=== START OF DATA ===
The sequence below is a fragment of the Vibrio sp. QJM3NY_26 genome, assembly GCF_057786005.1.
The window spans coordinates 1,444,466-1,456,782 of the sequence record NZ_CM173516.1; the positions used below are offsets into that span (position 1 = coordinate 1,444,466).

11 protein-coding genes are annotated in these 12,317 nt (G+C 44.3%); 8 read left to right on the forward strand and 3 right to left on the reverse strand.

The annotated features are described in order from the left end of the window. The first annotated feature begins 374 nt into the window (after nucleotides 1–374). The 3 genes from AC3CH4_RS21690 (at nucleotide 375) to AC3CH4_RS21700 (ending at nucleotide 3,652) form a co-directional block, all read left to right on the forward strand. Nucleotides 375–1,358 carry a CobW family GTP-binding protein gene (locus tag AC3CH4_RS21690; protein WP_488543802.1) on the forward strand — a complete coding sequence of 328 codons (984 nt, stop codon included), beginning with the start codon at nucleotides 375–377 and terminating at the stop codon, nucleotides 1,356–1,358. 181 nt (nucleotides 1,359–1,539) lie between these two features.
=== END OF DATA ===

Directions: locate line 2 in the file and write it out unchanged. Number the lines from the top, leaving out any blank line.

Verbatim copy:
The window spans coordinates 1,444,466-1,456,782 of the sequence record NZ_CM173516.1; the positions used below are offsets into that span (position 1 = coordinate 1,444,466).